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Old 07-12-2018, 01:16 PM   #32
Skarg
 
Join Date: May 2015
Default Re: Should all spells be equally easy to learn?

Quote:
Originally Posted by Rick_Smith View Post
In the Experience thread, Steve wrote:
Thus, spells ALWAYS take 100 XP to learn, but talents can cost up to 3 times that.
Yes, and in his later version, 500, 1000, or 1500, and they were always 1, 2, or 3, and ITL says it takes at least 3 times that number in MONTHS to learn a new talent.


Quote:
Originally Posted by Rick_Smith View Post
I would think that intellectually, learning a spell that twists reality; which can make the laws of physics sit up, beg, roll over, and play dead, would be harder than learning how to do artistry / calligraphy.
Yes, though it seems to me that:

* To me it feels right that it would/should be quite hard to learn to psychically manipulate reality at all, but then how hard each spell is after you've learned to do that would probably not involve that same initial obstacle, (which is part of why I wouldn't want to lose the Wizard/Hero distinction).

* As-written in IIRC all SJ's versions, it is harder to learn one spell than Artist/Calligrapher. You either have to first be a Wizard (which I'd say involves a lifetime of magic, so is part of the difficulty), or spend 3 points like Artist/Calligrapher and suffer a -4 for not being a wizard, and you need access to a teacher (or be a literate wizard with a book that teaches the spell you want).

* The time needed to learn a spell uses different mechanics from talents, which are more detailed and based on the IQ level of the spell compared to the IQ level of the wizard, so the harder spells are harder to learn, but only in terms of time. When SJ suggested having to spend XP to learns spells, people immediately suggested maybe higher-IQ spells might require more XP to learn (and that maybe wizards could invest more XP to learn particular spells better).


Quote:
Originally Posted by Rick_Smith View Post
A spell could be written thus:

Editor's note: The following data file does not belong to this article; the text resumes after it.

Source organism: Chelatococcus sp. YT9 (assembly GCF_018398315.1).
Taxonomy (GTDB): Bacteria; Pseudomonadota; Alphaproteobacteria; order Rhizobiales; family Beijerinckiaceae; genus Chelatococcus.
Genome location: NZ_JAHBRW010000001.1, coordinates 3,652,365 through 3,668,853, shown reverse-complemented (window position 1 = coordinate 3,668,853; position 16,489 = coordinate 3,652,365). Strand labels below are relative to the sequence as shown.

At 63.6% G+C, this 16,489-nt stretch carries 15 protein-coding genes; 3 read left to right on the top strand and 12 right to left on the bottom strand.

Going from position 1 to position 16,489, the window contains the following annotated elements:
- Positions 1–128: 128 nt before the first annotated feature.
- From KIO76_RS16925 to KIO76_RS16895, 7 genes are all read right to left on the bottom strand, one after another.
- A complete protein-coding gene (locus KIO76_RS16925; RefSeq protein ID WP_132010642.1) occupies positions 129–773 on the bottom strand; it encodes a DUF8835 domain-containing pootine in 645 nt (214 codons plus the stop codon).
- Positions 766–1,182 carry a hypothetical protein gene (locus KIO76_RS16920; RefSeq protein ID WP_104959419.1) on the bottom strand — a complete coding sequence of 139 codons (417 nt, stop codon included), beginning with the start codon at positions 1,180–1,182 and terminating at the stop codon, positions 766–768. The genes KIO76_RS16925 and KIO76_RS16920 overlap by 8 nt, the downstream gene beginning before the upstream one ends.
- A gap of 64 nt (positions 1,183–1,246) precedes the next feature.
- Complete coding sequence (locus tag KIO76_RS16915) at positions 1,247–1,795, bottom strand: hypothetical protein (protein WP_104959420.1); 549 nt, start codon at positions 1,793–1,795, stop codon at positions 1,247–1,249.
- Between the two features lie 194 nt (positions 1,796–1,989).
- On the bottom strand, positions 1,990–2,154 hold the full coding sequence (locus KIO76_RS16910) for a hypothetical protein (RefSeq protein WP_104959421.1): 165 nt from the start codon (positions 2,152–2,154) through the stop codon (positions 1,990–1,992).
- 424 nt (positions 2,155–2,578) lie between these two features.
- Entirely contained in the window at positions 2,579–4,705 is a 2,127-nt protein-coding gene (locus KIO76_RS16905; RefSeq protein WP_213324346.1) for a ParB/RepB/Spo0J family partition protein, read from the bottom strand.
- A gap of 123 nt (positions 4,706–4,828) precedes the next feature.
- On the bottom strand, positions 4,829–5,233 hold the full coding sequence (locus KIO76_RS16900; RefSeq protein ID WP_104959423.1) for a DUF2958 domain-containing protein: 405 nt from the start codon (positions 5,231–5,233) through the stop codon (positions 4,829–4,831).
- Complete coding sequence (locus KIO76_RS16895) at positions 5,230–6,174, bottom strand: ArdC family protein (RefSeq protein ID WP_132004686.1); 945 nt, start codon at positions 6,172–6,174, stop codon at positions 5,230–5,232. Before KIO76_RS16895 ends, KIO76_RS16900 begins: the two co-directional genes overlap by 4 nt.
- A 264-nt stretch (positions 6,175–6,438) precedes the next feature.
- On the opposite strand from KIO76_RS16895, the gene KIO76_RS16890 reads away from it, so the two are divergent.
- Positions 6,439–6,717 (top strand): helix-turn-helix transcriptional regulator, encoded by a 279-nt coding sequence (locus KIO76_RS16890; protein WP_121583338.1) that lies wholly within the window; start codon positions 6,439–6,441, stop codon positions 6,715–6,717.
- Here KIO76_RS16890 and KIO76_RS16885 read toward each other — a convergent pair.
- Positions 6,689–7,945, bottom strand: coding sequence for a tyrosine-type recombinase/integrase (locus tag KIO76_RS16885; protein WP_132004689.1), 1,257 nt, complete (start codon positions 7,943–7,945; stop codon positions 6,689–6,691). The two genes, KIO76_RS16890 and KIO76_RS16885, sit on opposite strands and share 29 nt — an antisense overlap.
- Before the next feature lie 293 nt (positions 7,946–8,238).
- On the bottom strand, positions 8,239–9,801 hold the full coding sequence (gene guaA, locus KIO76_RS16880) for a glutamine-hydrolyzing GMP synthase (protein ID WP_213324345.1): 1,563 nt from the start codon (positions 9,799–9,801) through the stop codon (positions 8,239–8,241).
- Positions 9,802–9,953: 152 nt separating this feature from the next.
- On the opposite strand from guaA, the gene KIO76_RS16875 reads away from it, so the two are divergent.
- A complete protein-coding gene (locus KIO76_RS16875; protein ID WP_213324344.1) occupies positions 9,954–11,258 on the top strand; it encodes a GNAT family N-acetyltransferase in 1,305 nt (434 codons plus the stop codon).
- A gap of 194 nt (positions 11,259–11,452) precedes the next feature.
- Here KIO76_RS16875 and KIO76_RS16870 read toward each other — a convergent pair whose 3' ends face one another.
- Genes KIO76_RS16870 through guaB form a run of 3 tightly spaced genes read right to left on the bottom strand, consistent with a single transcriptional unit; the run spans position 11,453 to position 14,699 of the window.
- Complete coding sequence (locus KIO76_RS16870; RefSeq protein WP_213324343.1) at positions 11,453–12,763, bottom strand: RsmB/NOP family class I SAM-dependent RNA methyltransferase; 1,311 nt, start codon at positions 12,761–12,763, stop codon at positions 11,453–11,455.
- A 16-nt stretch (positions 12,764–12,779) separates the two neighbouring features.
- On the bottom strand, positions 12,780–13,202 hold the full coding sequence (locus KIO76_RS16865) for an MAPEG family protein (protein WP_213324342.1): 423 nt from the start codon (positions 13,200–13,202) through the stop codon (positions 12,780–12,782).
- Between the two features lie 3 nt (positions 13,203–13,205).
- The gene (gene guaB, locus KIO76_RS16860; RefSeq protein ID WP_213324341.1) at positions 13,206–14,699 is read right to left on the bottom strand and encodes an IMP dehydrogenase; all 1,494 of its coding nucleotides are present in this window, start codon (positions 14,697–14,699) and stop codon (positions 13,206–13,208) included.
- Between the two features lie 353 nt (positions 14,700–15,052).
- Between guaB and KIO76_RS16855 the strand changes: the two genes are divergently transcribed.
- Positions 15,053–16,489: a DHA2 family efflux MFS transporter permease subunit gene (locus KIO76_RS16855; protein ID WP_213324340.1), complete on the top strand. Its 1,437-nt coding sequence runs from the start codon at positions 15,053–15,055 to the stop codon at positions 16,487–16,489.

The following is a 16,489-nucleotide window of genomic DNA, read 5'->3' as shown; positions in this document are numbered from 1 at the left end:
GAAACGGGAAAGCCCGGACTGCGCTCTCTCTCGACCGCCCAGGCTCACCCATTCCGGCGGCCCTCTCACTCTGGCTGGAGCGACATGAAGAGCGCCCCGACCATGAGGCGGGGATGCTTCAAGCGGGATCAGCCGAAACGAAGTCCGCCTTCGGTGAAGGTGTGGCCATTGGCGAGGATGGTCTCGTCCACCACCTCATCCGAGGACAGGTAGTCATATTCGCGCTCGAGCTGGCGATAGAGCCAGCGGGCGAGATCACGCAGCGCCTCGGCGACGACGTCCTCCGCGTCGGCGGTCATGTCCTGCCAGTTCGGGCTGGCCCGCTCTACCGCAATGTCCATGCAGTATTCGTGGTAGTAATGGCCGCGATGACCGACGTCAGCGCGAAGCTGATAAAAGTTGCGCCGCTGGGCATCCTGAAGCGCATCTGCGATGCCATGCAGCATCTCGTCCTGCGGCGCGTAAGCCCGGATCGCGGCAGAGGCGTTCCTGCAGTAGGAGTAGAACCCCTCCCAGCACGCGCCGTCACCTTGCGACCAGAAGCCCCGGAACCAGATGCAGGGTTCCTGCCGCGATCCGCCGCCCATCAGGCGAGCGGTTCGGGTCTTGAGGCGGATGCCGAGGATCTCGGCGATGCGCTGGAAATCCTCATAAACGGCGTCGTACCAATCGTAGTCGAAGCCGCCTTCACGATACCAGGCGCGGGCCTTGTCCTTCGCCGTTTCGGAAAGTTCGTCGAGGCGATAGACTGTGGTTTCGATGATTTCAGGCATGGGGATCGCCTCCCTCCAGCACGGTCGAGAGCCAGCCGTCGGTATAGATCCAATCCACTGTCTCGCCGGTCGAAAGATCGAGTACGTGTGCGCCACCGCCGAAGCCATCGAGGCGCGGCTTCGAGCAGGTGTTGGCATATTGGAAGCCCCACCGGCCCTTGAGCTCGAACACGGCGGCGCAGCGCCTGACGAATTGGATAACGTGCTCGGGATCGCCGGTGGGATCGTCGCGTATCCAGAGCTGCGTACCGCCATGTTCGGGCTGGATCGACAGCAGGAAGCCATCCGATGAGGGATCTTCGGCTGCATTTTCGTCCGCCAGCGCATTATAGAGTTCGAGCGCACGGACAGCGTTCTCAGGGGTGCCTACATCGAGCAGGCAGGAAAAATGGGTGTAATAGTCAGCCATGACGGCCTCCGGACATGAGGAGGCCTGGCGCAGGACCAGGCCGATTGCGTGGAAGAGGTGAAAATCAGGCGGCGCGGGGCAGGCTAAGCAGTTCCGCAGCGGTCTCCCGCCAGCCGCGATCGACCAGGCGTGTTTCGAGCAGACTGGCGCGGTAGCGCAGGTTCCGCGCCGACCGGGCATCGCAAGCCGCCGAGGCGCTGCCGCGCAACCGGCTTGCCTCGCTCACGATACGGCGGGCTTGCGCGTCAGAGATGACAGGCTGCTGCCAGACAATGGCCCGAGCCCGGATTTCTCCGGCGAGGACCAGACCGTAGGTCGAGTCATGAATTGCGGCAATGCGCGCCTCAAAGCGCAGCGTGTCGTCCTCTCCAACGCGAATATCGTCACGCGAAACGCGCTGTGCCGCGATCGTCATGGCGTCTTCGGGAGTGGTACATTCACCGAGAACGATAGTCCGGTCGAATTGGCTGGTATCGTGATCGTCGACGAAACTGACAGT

IQ 13 S Touch of Death (2) When the wizard touches his or her victim...

(So touch of Death would be a Special spell which is twice as hard as a normal spell to learn.)

The spell would still fit in a single memory slot (or perhaps not, artist / calligraphy takes 3 memory slots after all).

Further there are a few spells that I think are too powerful or problematic in some way. (Discussed in next post.)
Sure, I'd think adding learning difficulty to spells would be cool. I agree some spells are more powerful or problematic than others. Of course, other limiting options include the already-used (but may need more) methods of increasing fatigue costs (though that may be bent depending on how the new staff power ends up working), and/or adding issues to the way the spell works.


Quote:
Originally Posted by Rick_Smith View Post
This thread is for discussing should some spells be harder to learn, if some spells should take up more than one memory slot, and talking about if some spells are too powerful and or problematic for some reason.
The spells I remember that I ended up not using because I thought they broke the game I wanted to run (in rough order of severity), were:

Trance - SJ's errata says it can only be cast at most twice per day, but even so, I think it provides too-reliable information about too-unlimited subjects. As a logical sandbox-type GM, it makes me think that my powerful lords/wizards/organizations should often have one or more wizards frequently casting this spell to gather various intelligence as a matter of course. "Is the Duke of Kel planning to act against me?" "Is my wife faithful to me?" "Is there an ambush on the road ahead?" "Is the enemy's army stronger than ours?" "Has anyone cast Trance at me in the last week?" "Is anyone planning to violate castle security today?" And not only do I not want the game about how people plot to be about being able to do that, even if I did, it would drive me mad thinking about whose trancers are asking what questions about whom even twice a day. I would only use this spell if it unreliably gave nebulous clues according to some interesting way of working. I would at least add a note that GMs may want to seriously consider whether they want this ability to exist in their campaign worlds, and/or how it actually works and how reliable it is and what sort of information it does or doesn't give.